It’s been quite sometime since I last blogged and a lot has happened! I’m 4 months into #momming for the first time. I had a bit of writer’s block trying to come up with something to write about for my blog because so little of my life has been health and fitness related, but this is what I came up with: a few lessons and strategies I’ve learned along the way that can definitely apply to the health and fitness realm as well!
Try to have 1-3 big priorities each month and build on those
I’m the worst when it comes to saying no and my constant struggle has always been having too many irons in the fire. I didn’t realize how bad it really was until I committed to taking time off from everything I was working on once Sarita came along. My priorities the past few months have been Sarita, eating 3 meals a day/cooking for the hubs, and completing one task per day. Yes I’m sleep deprived (though at this point it’s much better) and taking care of a baby has it’s own set of challenges, but I can’t believe how much more relaxed I feel. I know that prioritization looks different for everyone, so your version might be a lot different from mine.
This is how it came about… with a little one at home, very little of your time is your own. Yes she naps, but those naps are unpredictable. Some days are 45 min, some days are 2 hours. It’s a lot harder than I thought it would be to get things done. So for now, I set out to complete only ONE task per day, it might be sending an email, it could be cleaning a bathroom, but I consider my day to be successful if I’ve spent as much time as possible with Sarita, I’ve nourished my own body and fed my husband (I know it sounds a bit silly, but there are days when we resort to take-out or he eats PB and J!!) and I completed my one task. Today happens to be a 2 hour nap day so I was able to finish a few loads of laundry AND complete this email, but those extra loads of laundry are a bonus.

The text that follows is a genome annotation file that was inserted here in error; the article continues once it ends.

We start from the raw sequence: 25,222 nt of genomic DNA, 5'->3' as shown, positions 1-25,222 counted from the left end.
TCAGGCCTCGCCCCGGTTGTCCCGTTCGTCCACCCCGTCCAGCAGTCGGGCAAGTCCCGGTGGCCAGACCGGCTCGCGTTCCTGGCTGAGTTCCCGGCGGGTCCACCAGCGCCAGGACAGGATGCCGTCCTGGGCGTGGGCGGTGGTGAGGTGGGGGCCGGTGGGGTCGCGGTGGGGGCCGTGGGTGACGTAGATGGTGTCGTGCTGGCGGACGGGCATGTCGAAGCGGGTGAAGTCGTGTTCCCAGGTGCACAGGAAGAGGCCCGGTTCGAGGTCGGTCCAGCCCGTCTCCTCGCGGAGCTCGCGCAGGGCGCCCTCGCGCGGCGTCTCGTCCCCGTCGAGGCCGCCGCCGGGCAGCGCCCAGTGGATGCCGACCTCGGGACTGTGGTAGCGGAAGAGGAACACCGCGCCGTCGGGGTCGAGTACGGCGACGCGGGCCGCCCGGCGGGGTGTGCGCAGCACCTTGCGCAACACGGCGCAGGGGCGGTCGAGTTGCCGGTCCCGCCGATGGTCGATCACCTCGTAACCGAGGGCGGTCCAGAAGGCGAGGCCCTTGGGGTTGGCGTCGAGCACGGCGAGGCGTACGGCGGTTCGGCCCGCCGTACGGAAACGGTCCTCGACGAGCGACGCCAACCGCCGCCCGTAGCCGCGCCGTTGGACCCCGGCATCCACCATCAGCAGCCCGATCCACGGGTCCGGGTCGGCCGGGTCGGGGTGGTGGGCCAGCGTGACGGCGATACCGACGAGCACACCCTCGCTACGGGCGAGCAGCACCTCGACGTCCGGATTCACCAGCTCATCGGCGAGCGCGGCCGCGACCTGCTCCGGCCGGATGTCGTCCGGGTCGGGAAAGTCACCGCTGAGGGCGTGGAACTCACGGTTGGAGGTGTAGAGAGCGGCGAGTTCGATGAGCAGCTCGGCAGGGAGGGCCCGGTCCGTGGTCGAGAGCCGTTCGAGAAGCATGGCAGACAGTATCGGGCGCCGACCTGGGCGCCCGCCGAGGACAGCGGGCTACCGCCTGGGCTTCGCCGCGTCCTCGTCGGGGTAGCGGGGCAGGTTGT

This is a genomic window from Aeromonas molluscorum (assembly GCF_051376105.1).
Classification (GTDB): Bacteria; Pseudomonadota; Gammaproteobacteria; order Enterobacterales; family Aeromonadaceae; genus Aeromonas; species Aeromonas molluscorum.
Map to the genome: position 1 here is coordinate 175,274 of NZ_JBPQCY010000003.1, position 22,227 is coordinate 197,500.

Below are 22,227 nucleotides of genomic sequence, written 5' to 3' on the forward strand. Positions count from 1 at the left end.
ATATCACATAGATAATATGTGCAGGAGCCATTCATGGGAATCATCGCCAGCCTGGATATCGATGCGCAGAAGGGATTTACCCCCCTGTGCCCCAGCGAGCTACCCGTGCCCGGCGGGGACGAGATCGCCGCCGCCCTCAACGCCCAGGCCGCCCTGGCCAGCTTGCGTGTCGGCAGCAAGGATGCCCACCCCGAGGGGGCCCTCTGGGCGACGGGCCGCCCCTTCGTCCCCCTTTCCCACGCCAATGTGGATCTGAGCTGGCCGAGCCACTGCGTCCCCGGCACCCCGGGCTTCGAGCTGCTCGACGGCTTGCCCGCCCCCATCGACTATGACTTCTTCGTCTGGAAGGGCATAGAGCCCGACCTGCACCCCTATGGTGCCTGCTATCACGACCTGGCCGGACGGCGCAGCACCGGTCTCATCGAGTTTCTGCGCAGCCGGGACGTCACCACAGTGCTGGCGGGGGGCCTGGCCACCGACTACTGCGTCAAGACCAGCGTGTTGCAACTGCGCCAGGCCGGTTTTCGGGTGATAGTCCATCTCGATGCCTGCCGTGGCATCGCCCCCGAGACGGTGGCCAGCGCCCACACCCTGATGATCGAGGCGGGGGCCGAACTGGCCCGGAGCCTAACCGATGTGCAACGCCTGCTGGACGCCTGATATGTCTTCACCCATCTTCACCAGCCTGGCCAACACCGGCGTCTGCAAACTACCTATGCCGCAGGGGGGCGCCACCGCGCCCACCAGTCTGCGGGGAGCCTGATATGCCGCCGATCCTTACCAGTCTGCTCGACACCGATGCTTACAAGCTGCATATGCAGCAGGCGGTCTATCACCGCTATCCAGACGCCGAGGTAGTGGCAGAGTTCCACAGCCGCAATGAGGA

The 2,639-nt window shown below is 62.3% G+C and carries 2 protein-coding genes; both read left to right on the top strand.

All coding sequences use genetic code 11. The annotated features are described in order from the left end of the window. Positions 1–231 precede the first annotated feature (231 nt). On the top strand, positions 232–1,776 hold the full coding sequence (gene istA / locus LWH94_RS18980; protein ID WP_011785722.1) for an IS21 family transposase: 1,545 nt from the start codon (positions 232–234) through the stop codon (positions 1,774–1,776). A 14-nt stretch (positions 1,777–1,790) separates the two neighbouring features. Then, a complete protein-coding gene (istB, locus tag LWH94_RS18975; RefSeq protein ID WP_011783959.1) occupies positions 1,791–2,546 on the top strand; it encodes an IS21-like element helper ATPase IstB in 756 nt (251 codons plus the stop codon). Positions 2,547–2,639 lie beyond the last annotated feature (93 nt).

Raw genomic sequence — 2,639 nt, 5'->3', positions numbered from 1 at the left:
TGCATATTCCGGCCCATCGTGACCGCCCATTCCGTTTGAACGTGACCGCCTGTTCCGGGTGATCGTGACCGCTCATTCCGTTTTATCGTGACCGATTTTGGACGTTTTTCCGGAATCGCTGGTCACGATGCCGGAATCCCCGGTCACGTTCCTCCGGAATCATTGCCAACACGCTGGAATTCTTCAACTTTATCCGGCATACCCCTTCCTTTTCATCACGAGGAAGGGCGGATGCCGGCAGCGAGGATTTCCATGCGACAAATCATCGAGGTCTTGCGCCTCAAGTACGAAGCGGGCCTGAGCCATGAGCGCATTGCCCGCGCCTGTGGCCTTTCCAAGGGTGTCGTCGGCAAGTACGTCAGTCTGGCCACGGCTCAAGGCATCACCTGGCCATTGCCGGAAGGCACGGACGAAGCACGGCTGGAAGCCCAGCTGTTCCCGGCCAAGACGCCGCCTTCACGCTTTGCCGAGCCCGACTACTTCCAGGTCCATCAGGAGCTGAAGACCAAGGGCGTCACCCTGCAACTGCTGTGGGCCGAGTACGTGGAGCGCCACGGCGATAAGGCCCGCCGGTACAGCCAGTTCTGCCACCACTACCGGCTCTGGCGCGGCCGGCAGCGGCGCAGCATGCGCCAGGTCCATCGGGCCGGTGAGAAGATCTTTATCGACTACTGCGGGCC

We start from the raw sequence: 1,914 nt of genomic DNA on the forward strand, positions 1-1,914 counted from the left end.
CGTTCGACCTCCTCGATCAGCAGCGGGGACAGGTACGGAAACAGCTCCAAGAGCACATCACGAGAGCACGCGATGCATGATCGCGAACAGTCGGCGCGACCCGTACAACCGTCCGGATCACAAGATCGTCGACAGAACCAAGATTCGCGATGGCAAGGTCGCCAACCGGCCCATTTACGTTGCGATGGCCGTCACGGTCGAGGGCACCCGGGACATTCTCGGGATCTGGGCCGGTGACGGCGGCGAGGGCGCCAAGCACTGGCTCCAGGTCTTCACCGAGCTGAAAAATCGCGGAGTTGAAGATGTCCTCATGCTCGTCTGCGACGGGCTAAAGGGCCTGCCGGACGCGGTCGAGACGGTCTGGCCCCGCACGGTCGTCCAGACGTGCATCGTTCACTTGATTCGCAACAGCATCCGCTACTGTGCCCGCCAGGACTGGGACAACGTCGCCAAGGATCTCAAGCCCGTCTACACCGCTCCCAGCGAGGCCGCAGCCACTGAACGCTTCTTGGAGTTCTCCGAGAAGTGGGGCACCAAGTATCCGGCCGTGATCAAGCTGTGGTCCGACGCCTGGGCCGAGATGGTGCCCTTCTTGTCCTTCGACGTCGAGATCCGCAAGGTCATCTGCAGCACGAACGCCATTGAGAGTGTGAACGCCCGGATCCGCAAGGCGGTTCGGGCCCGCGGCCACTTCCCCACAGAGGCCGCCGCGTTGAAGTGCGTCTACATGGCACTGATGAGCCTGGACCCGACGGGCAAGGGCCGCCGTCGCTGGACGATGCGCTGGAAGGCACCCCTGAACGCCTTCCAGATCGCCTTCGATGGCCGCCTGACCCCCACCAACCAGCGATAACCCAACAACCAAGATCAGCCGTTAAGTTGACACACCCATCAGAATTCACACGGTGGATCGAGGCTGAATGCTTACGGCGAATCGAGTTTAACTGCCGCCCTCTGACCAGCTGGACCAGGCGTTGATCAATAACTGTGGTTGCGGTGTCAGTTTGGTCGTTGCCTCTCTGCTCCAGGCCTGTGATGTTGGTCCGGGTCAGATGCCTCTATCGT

Where are the workouts you might be thinking!?! That’s right, they’re not there. Some days they show up as a task or they end up being a bonus activity, but right now it’s not one of my big 3. Also, when I say workout, it’s far from what my workouts used to be. I’m taking my progressions slow and steady and listening to my body. Of course this could and hopefully will change next month, but for now I’m not going to sweat it. Once I nail down these 3, it will be onto the next 3.
In a sense I’ve lowered my expectations for myself, but I go to bed feeling accomplished and ready to start fresh the next day. The Mom-Guilt is real people and it’s easy to “should” all over yourself about the things that didn’t get done, but I challenge you to start a little smaller and see what happens!
How does this fit with fitness? Maybe you’re just getting started on your health and fitness journey, recovering from an injury, or you’ve hit a plateau. Giving yourself 1-3 things to focus on could be just what you need to level up your game. So yours might look something like this: incorporate veggies into one of my snacks, go for a bike ride 2x/week, aim to lift 2-3lbs heavier on all upper body exercises, add one additional strength workout to my week, eat 20g of protein at breakfast.
Some way, somehow I try to get movement in throughout my day. I wouldn’t consider this exercise, it’s more just making sure I stay active. I’m amazed at how much time I spend sitting just for the simple fact that I’m feeding Sarita on a regular basis and when she plays, it’s always on the floor. So I make a point of moving as often as possible.
I do deep squats to set her down and pick her up off the floor or lunge down onto one knee. I practice my squatting technique getting in and out of the rocking chair (no hands!!!). It’s not much, but it does help to keep my legs somewhat active!
Once I was cleared to do more than 2 sets per day of stairs, I committed myself to feeding and changing Sarita’s diapers upstairs in the nursery. Stairs are a great way to build strength in your legs and I’ve been able to do a set every 2 hours.
I take Sarita on little tours of the house 2-3x/day. I carry her and we walk through all the rooms, look in mirrors, look out windows. I do my best to switch her from side to side so I’m not always carrying her on one side and I always work to keep my core engaged. Moms, Grandmas and Aunties …. When carrying your babies it’s so easy to sit back on your hunches so your back arches, your pelvis presses forward and your tummy sticks out but trust me, you are doing so many favors for your pelvic floor and core if you can just lengthen through your spine and pull that belly button inward, just enough to feel the slightest tightening of your core muscles. Voila, you’ve improved your core function! As your little one gets bigger and bigger, this clearly gets to be more of a challenge! These are also great tips to keep in mind when carrying anything, including weights in your workout. I can’t emphasize enough how this will help to reduce pelvic floor issues, low back and hip pain.